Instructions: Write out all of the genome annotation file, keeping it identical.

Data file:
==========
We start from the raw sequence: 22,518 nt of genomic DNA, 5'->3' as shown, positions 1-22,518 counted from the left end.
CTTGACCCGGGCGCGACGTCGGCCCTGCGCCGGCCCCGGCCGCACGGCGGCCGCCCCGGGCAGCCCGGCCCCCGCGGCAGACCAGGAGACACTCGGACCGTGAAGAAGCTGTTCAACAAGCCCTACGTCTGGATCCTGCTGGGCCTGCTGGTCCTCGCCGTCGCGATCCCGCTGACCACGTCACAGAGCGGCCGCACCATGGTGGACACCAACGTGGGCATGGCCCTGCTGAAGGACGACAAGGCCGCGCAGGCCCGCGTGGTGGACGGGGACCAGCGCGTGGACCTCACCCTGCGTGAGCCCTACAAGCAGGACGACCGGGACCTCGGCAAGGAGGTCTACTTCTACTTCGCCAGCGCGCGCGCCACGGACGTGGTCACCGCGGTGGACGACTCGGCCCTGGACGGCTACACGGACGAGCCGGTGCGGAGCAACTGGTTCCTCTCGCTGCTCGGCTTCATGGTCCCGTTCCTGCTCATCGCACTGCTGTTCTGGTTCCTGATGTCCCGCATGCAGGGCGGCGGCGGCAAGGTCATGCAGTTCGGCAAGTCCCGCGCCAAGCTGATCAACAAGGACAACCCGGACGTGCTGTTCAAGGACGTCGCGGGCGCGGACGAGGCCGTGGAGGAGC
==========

We start from the raw sequence: 22,518 nt of genomic DNA, 5'->3' as shown, positions 1-22,518 counted from the left end.
CTTGACCCGGGCGCGACGTCGGCCCTGCGCCGGCCCCGGCCGCACGGCGGCCGCCCCGGGCAGCCCGGCCCCCGCGGCAGACCAGGAGACACTCGGACCGTGAAGAAGCTGTTCAACAAGCCCTACGTCTGGATCCTGCTGGGCCTGCTGGTCCTCGCCGTCGCGATCCCGCTGACCACGTCACAGAGCGGCCGCACCATGGTGGACACCAACGTGGGCATGGCCCTGCTGAAGGACGACAAGGCCGCGCAGGCCCGCGTGGTGGACGGGGACCAGCGCGTGGACCTCACCCTGCGTGAGCCCTACAAGCAGGACGACCGGGACCTCGGCAAGGAGGTCTACTTCTACTTCGCCAGCGCGCGCGCCACGGACGTGGTCACCGCGGTGGACGACTCGGCCCTGGACGGCTACACGGACGAGCCGGTGCGGAGCAACTGGTTCCTCTCGCTGCTCGGCTTCATGGTCCCGTTCCTGCTCATCGCACTGCTGTTCTGGTTCCTGATGTCCCGCATGCAGGGCGGCGGCGGCAAGGTCATGCAGTTCGGCAAGTCCCGCGCCAAGCTGATCAACAAGGACAACCCGGACGTGCTGTTCAAGGACGTCGCGGGCGCGGACGAGGCCGTGGAGGAGC